HFSS products are food and soft drink products that are high in fat, salt or sugar as identified using nutrient profiling.
There have been a series of 3 Advertising Standards Authority (ASA) adjudications that provide some extra guidance on the standard approach taken by the outdoor advertising industry not to place adverts for HFSS foods within 100 metres of a primary or secondary school as part of the approach taken to apply with CAP code that HFSS product ads must not be directed at children through the selection of media or the context in which they appear, and that no medium should be used to advertise HFSS products if more than 25% of its audience was under the age of 16.
Estimated % and Proximity to School
Despite clear calculations being provided by ad agency JCDecaux to underline their estimations that (despite the ad being placed by themselves in error) the McDonalds advert for a HFSS McFlurry product would be seen by less than the 25% under 16 year old benchmark, the ASA did not accept this. Rather the ASA stated this was an ‘estimation’ and preferred simply to follow the blunt tool, namely; that the advert was within 100m of a primary or secondary school therefore the audience of the ad would likely be significantly skewed towards under 16s and therefore directed at children through the context in which it appeared. No substantiating information was provided to back up this ruling by the ASA and so this arbitrary distance criteria may be considered to be a minimum benchmark.
A BurgerKing ad for the Whopper Jr meal deal was within 96m of a primary school and no estimates of % were provided; it was sufficient for the complaint to be upheld based solely on the fact the ad was within the 100m ring-fence; in this case it seemed to be simply accepted without question that those 4m of distance would make all the difference on context.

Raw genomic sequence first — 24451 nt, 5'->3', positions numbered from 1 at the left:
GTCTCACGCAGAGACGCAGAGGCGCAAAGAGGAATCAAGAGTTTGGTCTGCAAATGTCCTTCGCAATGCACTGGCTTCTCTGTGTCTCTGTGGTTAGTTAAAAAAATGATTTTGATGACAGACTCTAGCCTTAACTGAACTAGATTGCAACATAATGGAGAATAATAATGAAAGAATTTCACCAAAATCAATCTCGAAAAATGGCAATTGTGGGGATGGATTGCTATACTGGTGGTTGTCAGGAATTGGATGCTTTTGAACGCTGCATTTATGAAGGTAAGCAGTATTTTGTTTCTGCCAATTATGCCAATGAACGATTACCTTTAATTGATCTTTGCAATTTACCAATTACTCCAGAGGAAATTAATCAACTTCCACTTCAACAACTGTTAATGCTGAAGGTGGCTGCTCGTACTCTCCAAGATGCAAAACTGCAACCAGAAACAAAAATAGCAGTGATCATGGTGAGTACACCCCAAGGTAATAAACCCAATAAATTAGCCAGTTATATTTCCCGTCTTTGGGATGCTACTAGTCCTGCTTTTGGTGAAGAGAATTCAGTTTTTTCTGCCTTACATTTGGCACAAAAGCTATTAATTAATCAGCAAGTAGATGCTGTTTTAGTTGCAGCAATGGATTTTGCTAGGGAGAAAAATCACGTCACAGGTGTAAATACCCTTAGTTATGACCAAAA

What might constitute a HFSS product?
A Subway poster featured seven products as part of the 'Sub of the Day' promotion, six were not classified as HFSS. A seventh, the ‘All Day Melt’ was a HFSS product but was only available on a Sunday when the volume of young people would be significantly reduced.
The ASA considered the poster was a HFSS product ad for the purposes of the Code. Therefore, it may be concluded that any mention of a HFSS product within an advert can bring it within the context of the requirements.
The complaints overall against Subway were not however upheld as, on measuring distances, the ad was outside the 100m ring-fence for a nearby school.
It was within 100m of a children’s centre but this was not considered unsuitable to carry HFSS ads under the standard approach taken by the outdoor ad industry. The reason for this stated by the ASA was that it was understood that in general children’s centres were attended by a smaller number of children than schools therefore the significance of the skewer to the under 16s would not be so pronounced.
An additional ASA ruling for a TV ad for Kelloggs did not uphold the complaint against them but also provided some further guidance on branding. Namely, that where there was a well-established brand/logo/character (in this case, Coco the Monkey,) it was incumbent on the brand owner to take careful steps to ensure that, if ads for non-HFSS products in the range were directed at children, the branding did not have the effect of promoting any other HFSS products within that range. In this case the non-HFSS product was clearly identified and identifiable with the product pack that was distinctive from other products in the range.
There appears to be a dogmatic approach being taken in these cases by the ASA which is not influenced by individual context and without consideration of the overall objective. However, at least there seems to be clarity on the application of this standard approach
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